Patrick J. McDonnell
Los Angeles Times
May 27, 2013
Lebanese leaders called on their people Sunday to reject sectarian attacks after a pair of rockets slammed into a Beirut neighborhood, raising fears that spillover violence from the conflict in neighboring Syria had come to the Lebanese capital.
The early-morning strike, which left four men wounded, was widely seen as an attempt to foment sectarian strife and discord in a nation that shares many of the demographic traits of Syria, where a more-than-two-year conflict has played out across religious and ethnic lines.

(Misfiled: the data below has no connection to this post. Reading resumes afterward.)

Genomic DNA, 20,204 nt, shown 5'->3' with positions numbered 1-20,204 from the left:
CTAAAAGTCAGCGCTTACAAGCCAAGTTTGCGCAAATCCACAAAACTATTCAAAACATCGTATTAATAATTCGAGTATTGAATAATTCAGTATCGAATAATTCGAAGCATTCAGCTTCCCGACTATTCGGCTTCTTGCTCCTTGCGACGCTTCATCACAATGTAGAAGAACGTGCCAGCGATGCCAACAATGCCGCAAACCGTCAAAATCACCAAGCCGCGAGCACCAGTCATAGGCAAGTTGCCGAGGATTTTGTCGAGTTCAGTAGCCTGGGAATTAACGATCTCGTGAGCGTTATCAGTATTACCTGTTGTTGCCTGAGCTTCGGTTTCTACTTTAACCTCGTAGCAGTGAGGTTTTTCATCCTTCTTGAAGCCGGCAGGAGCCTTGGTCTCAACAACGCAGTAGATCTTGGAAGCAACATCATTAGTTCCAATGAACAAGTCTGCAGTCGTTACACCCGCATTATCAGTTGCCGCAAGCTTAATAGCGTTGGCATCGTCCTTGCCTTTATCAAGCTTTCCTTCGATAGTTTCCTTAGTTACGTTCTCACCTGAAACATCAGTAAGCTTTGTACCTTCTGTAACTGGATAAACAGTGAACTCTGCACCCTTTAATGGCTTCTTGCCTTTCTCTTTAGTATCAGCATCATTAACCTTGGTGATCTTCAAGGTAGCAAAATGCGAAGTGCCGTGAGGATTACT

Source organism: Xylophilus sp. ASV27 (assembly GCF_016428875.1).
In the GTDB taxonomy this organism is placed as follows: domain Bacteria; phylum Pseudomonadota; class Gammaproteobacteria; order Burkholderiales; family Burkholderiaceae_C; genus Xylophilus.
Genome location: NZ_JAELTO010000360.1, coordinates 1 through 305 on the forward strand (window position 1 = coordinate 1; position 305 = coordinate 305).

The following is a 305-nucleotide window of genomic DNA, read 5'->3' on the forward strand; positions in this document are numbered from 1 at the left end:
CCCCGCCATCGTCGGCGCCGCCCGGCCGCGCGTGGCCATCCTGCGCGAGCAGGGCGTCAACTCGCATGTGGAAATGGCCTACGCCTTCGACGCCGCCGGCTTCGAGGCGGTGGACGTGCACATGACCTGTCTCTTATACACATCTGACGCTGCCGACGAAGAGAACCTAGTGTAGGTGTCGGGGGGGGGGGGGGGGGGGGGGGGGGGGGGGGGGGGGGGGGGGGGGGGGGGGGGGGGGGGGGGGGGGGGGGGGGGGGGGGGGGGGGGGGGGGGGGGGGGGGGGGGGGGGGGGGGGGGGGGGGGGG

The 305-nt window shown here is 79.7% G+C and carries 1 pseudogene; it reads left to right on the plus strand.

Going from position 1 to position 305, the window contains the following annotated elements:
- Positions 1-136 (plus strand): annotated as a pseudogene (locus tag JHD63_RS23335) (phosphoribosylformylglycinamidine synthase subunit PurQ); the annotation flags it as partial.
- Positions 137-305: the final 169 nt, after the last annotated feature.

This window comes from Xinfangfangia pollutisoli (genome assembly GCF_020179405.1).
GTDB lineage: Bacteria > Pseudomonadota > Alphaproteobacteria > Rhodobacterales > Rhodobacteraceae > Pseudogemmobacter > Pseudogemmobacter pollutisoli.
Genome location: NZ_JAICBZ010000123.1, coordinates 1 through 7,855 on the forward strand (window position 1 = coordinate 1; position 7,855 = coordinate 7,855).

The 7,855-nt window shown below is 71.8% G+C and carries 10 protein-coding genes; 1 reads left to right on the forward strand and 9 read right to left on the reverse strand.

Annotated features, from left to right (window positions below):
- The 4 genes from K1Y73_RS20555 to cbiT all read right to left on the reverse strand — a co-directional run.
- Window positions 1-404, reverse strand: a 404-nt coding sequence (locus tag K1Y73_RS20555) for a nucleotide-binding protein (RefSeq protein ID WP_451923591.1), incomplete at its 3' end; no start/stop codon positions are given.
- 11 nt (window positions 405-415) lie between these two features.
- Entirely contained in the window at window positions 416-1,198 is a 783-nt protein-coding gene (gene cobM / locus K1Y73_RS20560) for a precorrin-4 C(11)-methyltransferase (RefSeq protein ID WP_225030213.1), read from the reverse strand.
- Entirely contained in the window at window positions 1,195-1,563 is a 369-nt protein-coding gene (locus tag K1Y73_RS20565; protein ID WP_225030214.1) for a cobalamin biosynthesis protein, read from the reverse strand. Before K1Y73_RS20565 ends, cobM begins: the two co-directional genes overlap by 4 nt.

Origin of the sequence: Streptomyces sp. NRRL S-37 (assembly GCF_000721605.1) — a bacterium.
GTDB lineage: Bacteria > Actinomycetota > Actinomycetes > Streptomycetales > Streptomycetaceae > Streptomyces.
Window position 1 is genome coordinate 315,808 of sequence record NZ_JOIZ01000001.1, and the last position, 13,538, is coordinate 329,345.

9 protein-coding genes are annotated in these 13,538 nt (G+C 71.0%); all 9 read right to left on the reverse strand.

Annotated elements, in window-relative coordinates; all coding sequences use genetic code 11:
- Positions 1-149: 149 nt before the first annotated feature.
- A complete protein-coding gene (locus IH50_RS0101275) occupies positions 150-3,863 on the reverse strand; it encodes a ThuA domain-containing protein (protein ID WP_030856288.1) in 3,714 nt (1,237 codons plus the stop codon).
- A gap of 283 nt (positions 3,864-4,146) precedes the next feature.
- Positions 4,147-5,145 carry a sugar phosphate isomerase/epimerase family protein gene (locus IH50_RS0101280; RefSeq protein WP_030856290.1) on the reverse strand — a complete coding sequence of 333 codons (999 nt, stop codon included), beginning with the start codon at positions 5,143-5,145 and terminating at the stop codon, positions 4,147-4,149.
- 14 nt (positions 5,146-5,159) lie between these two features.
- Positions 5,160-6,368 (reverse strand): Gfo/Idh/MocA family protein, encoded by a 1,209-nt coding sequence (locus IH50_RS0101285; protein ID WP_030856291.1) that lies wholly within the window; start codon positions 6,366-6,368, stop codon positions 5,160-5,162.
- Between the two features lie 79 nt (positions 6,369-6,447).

Lebanese President Michel Suleiman called on citizens to “cut off the road to sedition,” in one of a number of public statements by politicians urging calm and exhorting against retaliation.
The continuing carnage in Syria has escalated tensions inLebanon, but Beirut had until now been spared violence related to the conflict.
This article was posted: Monday, May 27, 2013 at 4:50 am